German shepherd dogs are known for their loyalty, intelligence and trainability, making them a preferred breed for many uses, including police work. being assistance dogs, herding sheep, and being active family companions and guardians. Reserved with strangers, German shepherd dogs form close bonds with their owners. They require owners who provide the leadership, training, games and work they need. Bred to be working dogs, German shepherd dogs must have plenty of exercise, and thrive when they have jobs to do in close partnership with their owners.
German shepherd dogs are sociable, requiring the companionship of other dogs and people. Beginning as puppies, German shepherd dogs must have plenty of socialization that puts them in a wide variety of settings. Dogs kept at home do not gain the experiences needed to become familiar with the larger world. German shepherd dogs are bred to be poised, self-confident, good natured and at ease with the world. Nonetheless, German shepherd dogs allowed to mature without proper socialization can display uncertainty around strangers and shyness or fear in unknown situations. Training classes or dog clubs are excellent settings for some of the socialization your young dog needs. Along with learning obedience and polite behavior, your young German shepherd dog will regularly meet many other people and their dogs.
German shepherd dogs need to be full, active members of their families. Left alone, these energetic dogs easily become bored. German shepherd dogs can find ways to amuse themselves that their owners may not appreciate. They love to chew. A variety of play objects, including large, indestructible chew toys of various types, can help keep them busy. Be cautious, however: Very few objects are truly indestructible in the determined jaws of a German shepherd dog. Once your dog begins to succeed in destroying an object, pieces of the object can become hazardous to the dog's health.
Daily exercise and games that tire your dog out can help to prevent problems such as separation anxiety. Confining your dog to a comfortable, large crate, or preferably a sheltered kennel, can help prevent your German shepherd dog from indulging in destructive behavior when left at home alone. The presence of another dog can help prevent loneliness. Consider having a dog walker exercise your dog if the dog must be left alone longer than four or five hours.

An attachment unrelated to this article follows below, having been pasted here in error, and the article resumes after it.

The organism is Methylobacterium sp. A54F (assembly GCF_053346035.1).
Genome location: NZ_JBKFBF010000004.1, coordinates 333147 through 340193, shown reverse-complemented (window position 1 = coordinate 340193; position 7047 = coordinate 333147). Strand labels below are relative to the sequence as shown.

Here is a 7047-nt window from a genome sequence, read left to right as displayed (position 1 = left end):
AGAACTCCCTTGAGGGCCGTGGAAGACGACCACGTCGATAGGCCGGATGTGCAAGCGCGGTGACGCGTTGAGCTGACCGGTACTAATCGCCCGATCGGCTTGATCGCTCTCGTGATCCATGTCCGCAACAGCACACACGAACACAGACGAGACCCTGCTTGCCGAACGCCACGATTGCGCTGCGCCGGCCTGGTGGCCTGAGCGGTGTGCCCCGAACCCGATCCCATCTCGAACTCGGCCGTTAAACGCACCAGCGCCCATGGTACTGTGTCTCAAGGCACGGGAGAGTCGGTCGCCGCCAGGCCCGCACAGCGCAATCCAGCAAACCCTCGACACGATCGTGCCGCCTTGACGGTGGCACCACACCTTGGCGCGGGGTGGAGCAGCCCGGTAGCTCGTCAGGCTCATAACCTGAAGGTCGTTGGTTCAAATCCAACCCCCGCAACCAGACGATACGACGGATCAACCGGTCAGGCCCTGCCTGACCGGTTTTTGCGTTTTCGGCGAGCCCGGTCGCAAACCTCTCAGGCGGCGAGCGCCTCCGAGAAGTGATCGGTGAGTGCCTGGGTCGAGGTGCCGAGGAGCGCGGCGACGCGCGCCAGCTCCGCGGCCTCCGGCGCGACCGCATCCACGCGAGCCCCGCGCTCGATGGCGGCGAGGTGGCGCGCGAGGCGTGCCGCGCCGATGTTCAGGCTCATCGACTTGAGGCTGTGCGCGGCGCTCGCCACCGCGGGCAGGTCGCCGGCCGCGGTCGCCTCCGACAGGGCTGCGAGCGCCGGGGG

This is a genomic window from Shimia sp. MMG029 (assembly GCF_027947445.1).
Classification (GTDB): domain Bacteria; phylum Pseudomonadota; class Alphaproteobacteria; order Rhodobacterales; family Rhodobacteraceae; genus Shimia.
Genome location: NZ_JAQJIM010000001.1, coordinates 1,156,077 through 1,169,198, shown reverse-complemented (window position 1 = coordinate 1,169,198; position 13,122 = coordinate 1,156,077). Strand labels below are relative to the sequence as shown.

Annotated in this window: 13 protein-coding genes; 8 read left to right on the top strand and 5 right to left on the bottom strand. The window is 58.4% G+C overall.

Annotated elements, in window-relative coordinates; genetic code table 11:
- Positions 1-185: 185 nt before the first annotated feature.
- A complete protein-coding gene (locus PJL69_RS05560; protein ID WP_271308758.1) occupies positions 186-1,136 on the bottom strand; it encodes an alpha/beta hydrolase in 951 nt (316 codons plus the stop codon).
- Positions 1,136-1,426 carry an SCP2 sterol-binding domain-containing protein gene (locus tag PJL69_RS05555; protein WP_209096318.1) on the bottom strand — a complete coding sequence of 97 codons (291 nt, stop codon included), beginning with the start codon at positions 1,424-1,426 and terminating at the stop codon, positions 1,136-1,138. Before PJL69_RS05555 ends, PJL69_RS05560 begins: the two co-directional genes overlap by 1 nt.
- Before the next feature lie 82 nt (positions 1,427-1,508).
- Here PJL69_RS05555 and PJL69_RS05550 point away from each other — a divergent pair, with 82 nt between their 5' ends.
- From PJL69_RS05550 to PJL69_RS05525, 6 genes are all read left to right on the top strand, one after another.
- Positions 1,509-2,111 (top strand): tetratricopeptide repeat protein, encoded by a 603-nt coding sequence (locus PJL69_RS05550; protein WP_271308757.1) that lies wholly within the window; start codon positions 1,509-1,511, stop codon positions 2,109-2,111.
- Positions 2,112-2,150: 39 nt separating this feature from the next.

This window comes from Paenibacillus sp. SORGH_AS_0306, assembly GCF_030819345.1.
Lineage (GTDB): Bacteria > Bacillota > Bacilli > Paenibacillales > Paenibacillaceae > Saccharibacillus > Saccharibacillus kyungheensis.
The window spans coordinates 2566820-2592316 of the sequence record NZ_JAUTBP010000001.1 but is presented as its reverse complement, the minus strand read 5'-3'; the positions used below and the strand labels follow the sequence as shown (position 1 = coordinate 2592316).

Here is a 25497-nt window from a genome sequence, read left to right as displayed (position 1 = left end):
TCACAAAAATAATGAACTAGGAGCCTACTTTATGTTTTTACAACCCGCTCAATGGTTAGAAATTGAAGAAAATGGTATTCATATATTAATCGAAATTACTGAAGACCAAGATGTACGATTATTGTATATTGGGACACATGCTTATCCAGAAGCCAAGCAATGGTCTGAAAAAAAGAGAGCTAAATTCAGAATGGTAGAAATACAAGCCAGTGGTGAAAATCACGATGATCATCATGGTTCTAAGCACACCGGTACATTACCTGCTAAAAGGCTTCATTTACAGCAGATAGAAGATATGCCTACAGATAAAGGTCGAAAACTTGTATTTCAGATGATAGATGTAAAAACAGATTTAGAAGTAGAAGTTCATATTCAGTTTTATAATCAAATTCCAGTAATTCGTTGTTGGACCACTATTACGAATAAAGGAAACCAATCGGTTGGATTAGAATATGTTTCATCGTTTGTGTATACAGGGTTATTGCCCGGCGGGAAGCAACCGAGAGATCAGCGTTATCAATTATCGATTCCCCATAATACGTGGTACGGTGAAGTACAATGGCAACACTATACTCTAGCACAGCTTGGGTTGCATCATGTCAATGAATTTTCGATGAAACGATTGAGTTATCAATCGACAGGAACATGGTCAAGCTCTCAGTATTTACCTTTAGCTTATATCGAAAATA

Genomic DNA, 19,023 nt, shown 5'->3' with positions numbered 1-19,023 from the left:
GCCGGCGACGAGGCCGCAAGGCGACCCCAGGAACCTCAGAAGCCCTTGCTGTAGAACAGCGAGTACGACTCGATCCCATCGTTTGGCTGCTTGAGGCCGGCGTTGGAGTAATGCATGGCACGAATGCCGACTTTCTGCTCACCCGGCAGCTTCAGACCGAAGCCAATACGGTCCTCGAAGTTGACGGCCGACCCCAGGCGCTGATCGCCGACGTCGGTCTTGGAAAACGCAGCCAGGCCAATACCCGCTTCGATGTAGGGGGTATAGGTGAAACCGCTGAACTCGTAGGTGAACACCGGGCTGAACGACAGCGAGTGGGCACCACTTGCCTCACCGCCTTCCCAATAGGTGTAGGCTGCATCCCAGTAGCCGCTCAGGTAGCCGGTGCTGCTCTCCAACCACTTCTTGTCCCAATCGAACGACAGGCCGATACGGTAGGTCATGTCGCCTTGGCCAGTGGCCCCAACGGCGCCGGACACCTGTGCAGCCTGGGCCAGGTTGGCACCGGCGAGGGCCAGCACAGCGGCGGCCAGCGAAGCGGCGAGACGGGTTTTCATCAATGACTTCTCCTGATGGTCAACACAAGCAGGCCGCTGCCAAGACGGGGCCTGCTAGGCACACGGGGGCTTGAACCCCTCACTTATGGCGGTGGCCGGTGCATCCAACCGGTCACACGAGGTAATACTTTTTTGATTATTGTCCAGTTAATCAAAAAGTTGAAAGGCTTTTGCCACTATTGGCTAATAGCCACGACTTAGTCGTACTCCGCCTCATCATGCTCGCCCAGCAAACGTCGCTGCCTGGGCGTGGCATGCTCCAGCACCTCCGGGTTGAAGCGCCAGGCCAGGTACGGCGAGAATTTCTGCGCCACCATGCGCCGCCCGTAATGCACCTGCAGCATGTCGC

German shepherd dogs are by nature even-tempered and self-confident. The American Kennel Club lists aggression as a serious fault that automatically disqualifies a German shepherd dog from the show ring. In Germany and other European countries, German shepherd dogs must pass thorough temperament testing and must have working titles before they can begin to qualify for breeding. When aggression is seen in a German shepherd dog, it is usually the result of poor breeding and poor socialization, or abusive, unethical training that has deliberately taught the dog to act first in self-defense.
Balanced with other drives, the defense drive of German shepherd dogs once made the dogs useful protectors of flocks of sheep, and now makes this breed useful in police and protection work. While a German shepherd dog may generally be neutral with another person or a dog, if the dog is threatened or detects a threat to a family member, the dog likely will act in defense. Socialization is important because it allows a good-natured dog to easily discern what is normal from a threat. Obedience training is crucial so that the owner has control of any situation.
As a herding breed, German shepherd dogs generally have a strong prey drive, which is necessary for much of the work the dogs perform and which is displayed in games such as searching for and retrieving objects or racing to catch Frisbees. They may not get along well with cats and other household pets unless they have been raised with them. German shepherd dogs should not be left alone with such pets, even if they have been raised with them.
Keep your German shepherd dog on a leash when you are outdoors and outside a secure fence. A German shepherd dog can run into traffic or other dangerous situations if the dog accidentally escapes your control and is tempted to chase a squirrel or other wildlife.
German shepherds are typically indifferent to strangers, and may take a while to warm up to new people. They are alert and generally polite with strangers, but once they get to know someone, the dog becomes a loyal and playful companion, eager to please.
A German shepherd dog in the show ring is expected to be bold, confident and calm during examination; the same temperament should be present for service dogs, police dogs and your family companion. While your German shepherd dog, unless they are still a puppy, won't be greeting strangers with sloppy licks as new-found friends, the dog should be confident, easy-going, and basically friendly.
Many German shepherd dogs excel in herding competitions, and training for such work can give your dog the exercise this energetic breed requires, while reinforcing obedience commands. German shepherd dogs often help out on farms, taking part in herding cattle and other livestock. Herding dog toys, which are large rubber or plastic balls, can provide a way for your dog to exhibit herding behavior. You can teach your German Shepherd dog jobs around the home that make use of the drives used in herding, such as fetching items you point out.